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Germany Smith

  • Series: Beginnings: 1880's
  • City: Brooklyn
  • Team: Bridegrooms
  • League: American Association

George J. Smith (1863-1927). A shortstop for 5 teams over 15 seasons, Germany once committed 7 intentional errors in a game to undermine the boasting of his pitcher that day, Phenomenal Smith. 14 errors were committed that day, the Bridegrooms lost 18-5, Germany and others were each fined $500, and Phenomenal was released. A below average hitter, Germany was an excellent defender and routinely finished in the league’s top five in many defensive categories for shortstops.

Auction History

Ed McKean

  • Series: Beginnings: 1880's
  • City: Cleveland
  • Team: Spiders
  • League: National League

Edwin John McKean (1864-1919) was Cleveland’s shortstop throughout their major league existence in the 19th century. He began with the Blues (Forest Cities) in 1887 and remained with the club as it became the Spiders. The Robisons transferred their players to their St Louis team in 1899 where McKean finished his MLB tenure as a Perfecto. Baseball’s official guides list Ed’s year of birth as 1864 but biographer Rich Blevins makes the case that McKean may have been but a callow youth when he debuted with American Association Blues. Blevins presents evidence that McKean was born in 1869, making him a mere 17 as a big-league rookie. He had come up with the Youngstowns in 1884 and got his first professional hit off Cannon Ball Bill Stemmyer. He and “Stem” would be teammates with the Spiders in ‘88. McKean was a fine hitter, compiling a .302 BA over his 13 years in the majors. His career OBP was .364.

  • Career offensive stats rank McKean with the greats of his era: he is one of only four 19th century players to have 2000 hits, 1000 runs, 1000 RBI, and 300 stolen bases
  • Steady and durable, he always had 500+ at-bats

Auction History

Herman Long

  • Series: Beginnings: 1880's
  • City: Chicago
  • Team: Maroons
  • League: Western Association

Herman C. Long (1866-1909). A shortstop for 5 teams over 16 seasons, Long was a member of 5 NL pennant-winning teams. Despite a good career, Long is perhaps best known as the record holder for total errors (1,096) & errors by a SS in a career (1,070). Despite these records, Long was statistically a better than average defender & was considered a good shortstop by his peers.

  • NL HR Champ: 1900
  • .300+ batting average: 4x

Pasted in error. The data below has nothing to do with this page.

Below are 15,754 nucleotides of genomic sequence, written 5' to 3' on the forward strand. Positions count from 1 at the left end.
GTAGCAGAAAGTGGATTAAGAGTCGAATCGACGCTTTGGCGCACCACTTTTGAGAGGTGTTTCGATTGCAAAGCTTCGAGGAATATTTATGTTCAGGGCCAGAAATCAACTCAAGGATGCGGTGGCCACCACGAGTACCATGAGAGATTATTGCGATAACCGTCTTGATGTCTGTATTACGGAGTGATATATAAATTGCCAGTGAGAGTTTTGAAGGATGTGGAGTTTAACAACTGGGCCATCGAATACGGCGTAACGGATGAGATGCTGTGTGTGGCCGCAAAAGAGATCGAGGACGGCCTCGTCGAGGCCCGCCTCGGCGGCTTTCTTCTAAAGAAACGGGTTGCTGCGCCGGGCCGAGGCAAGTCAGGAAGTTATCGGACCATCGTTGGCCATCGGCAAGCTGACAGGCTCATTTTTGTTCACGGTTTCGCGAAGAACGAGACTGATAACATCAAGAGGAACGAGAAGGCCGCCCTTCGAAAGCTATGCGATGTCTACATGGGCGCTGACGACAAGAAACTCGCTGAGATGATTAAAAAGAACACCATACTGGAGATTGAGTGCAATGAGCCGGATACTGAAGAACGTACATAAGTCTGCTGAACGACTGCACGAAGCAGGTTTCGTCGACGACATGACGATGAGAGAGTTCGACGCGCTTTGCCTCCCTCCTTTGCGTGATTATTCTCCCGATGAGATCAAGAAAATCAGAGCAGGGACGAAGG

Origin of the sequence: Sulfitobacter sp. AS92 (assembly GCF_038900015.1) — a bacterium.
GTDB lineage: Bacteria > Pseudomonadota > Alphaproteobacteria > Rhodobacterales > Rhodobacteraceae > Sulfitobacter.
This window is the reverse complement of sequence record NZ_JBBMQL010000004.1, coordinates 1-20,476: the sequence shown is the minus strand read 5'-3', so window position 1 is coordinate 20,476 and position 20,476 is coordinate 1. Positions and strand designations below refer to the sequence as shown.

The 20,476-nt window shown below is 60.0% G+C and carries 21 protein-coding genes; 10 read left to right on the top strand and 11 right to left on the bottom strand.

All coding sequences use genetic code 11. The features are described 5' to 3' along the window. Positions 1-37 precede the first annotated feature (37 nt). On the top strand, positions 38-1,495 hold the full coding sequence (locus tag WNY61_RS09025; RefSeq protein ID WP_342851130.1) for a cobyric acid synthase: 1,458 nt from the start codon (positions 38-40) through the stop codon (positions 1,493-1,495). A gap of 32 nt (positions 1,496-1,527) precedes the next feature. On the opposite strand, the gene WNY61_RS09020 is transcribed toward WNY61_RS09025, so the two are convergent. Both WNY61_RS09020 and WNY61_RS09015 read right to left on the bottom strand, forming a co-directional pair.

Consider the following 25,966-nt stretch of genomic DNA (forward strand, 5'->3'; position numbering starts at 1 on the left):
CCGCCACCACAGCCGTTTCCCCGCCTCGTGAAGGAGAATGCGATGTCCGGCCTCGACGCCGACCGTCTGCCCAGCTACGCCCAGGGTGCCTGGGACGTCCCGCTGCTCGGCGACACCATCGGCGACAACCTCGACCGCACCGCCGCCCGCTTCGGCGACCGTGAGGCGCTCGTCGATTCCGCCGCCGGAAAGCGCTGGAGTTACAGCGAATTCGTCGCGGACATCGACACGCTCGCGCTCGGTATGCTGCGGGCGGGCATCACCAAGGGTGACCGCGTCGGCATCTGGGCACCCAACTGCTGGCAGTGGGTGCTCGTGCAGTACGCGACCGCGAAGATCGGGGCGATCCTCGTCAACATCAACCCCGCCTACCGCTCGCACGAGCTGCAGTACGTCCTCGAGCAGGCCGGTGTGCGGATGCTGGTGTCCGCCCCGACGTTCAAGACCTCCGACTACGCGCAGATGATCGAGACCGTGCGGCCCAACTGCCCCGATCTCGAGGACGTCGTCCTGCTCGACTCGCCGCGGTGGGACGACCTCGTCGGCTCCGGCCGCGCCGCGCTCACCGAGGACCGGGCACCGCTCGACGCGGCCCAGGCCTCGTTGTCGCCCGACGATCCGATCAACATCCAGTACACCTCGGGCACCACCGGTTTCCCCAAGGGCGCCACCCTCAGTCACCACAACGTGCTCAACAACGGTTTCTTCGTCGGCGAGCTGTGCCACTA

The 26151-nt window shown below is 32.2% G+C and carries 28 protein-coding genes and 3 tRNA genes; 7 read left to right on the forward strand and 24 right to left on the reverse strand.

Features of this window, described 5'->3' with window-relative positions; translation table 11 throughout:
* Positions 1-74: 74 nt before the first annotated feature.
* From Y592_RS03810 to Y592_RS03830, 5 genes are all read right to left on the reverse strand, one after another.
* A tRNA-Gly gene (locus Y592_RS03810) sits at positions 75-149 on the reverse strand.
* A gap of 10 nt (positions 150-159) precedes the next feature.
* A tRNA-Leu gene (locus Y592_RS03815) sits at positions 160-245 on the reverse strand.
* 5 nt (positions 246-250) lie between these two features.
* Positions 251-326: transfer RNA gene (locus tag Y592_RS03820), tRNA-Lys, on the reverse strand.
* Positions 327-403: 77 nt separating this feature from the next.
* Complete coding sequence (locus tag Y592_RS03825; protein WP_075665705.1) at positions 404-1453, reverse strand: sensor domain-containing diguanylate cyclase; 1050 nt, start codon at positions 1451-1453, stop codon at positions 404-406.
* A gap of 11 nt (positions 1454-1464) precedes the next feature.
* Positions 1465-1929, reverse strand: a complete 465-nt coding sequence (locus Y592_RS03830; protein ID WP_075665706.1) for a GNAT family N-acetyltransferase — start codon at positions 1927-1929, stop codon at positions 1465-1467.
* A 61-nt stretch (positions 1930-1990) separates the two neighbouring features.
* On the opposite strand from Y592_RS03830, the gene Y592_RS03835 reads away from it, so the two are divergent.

• 2 seasons with 100+ RBI; 2 with 100+ Runs

Auction History

Arthur Irwin

  • Series: Beginnings: 1880's
  • City: Philadelphia
  • Team: Quakers
  • League: National League
  • Hall: Canadian Baseball Hall of Fame

Doc, Sandy, Cutrate, Foxy (1863-1927). Born in Canada, Arthur Irwin was: the 1st position player to wear a glove; a winning participant in the 1st interleague series to crown a "World Champion" club, the 1884 Providence Grays; a college coach; an MLB scout & an MLB business manager; a minor league owner; a major & minor league manager; the president of the 1st professional U.S. soccer league; an owner of cycling tracks; the inventor of a football scorecard; and an umpire of 50 National League games. Arthur Irwin is also a member of the Canadian Baseball Hall of Fame. After contracting stomach cancer, Irwin committed suicide by jumping over board a ship. It was soon discovered that Arthur Irwin had two unwitting wives, 1 in Boston, 1 in New York.

  • In 1907, NY Highlanders' manager George Stallings rented a flat overlooking Hilltop Park and, equipping Irwin with binoculars and mirrors, had Irwin steal signs from NY's opponents and reflect them back to Stallings in the dugout.
  • Irwin signed Lou Gehrig to his first professional contract, with the Hartford Senators in 1921. Although Gehrig used the alias "Lou Lewis" to hide his professional status from Columbia University, the ruse was discovered and Lou was forced to sit out a year of college ball.
  • Irwin managed the Washington Nationals (1889), Boston Reds (1891), Philadelphia Phillies (1894-1895), NY Giants (1896) & the Washington Senators (1898-1899)
  • While with the Providence Grays in 1883, Irwin broke two fingers on his left hand. Determined not to miss any games, Irwin got a buckskin glove, added padding and sewed two fingers together to allow his bandaged fingers to fit. After his injuries healed, Irwin kept with the glove. John Motgomery Ward soon followed. By the next season, 1884, most professional players were using the Irwin Glove.
  • Elected to Canadian BB Hall of Fame: 1989




Auction History

Jack Glasscock

  • Series: Beginnings: 1880's
  • City: Indianapolis
  • Team: Hoosiers (NL)
  • League: National League

John Wesley Glasscock (1857-1947) was the premier shortstop of the 19th century. Some of his records (fielding % & assists) stood until Ozzie Smith a century later. No slouch at the plate, Glasscock averaged .290 and led the NL in ’90 for the Giants.

  • In ’89, discovered the young Amos Rusie and signed him for the Hoosiers’ final season
  • Went 6 for 6 on 9/27/90 to secure the batting title over Billy Hamilton
  • One of the toughest to strikeout of his era, averaging one every 33 ABs
  • Was selected as SABR's Overlooked 19th Century Baseball Legend for 2016

Auction History